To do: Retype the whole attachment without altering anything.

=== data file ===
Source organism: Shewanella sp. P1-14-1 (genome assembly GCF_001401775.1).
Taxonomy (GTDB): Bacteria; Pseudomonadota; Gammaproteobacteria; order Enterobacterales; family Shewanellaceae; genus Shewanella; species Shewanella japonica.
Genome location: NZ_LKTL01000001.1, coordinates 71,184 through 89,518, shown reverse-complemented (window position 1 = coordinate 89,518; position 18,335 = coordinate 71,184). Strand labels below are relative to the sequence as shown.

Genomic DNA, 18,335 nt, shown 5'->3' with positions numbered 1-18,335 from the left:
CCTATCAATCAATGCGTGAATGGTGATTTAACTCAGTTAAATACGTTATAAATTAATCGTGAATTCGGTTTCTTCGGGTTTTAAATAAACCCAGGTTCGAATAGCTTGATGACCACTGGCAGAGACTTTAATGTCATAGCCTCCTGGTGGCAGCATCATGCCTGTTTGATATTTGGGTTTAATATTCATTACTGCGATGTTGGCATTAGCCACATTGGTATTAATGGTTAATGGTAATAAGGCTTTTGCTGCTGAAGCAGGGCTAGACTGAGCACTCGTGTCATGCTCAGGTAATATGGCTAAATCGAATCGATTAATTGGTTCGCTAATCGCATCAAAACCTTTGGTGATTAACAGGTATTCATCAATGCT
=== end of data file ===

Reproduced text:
Source organism: Shewanella sp. P1-14-1 (genome assembly GCF_001401775.1).
Taxonomy (GTDB): Bacteria; Pseudomonadota; Gammaproteobacteria; order Enterobacterales; family Shewanellaceae; genus Shewanella; species Shewanella japonica.
Genome location: NZ_LKTL01000001.1, coordinates 71,184 through 89,518, shown reverse-complemented (window position 1 = coordinate 89,518; position 18,335 = coordinate 71,184). Strand labels below are relative to the sequence as shown.

Genomic DNA, 18,335 nt, shown 5'->3' with positions numbered 1-18,335 from the left:
CCTATCAATCAATGCGTGAATGGTGATTTAACTCAGTTAAATACGTTATAAATTAATCGTGAATTCGGTTTCTTCGGGTTTTAAATAAACCCAGGTTCGAATAGCTTGATGACCACTGGCAGAGACTTTAATGTCATAGCCTCCTGGTGGCAGCATCATGCCTGTTTGATATTTGGGTTTAATATTCATTACTGCGATGTTGGCATTAGCCACATTGGTATTAATGGTTAATGGTAATAAGGCTTTTGCTGCTGAAGCAGGGCTAGACTGAGCACTCGTGTCATGCTCAGGTAATATGGCTAAATCGAATCGATTAATTGGTTCGCTAATCGCATCAAAACCTTTGGTGATTAACAGGTATTCATCAATGCT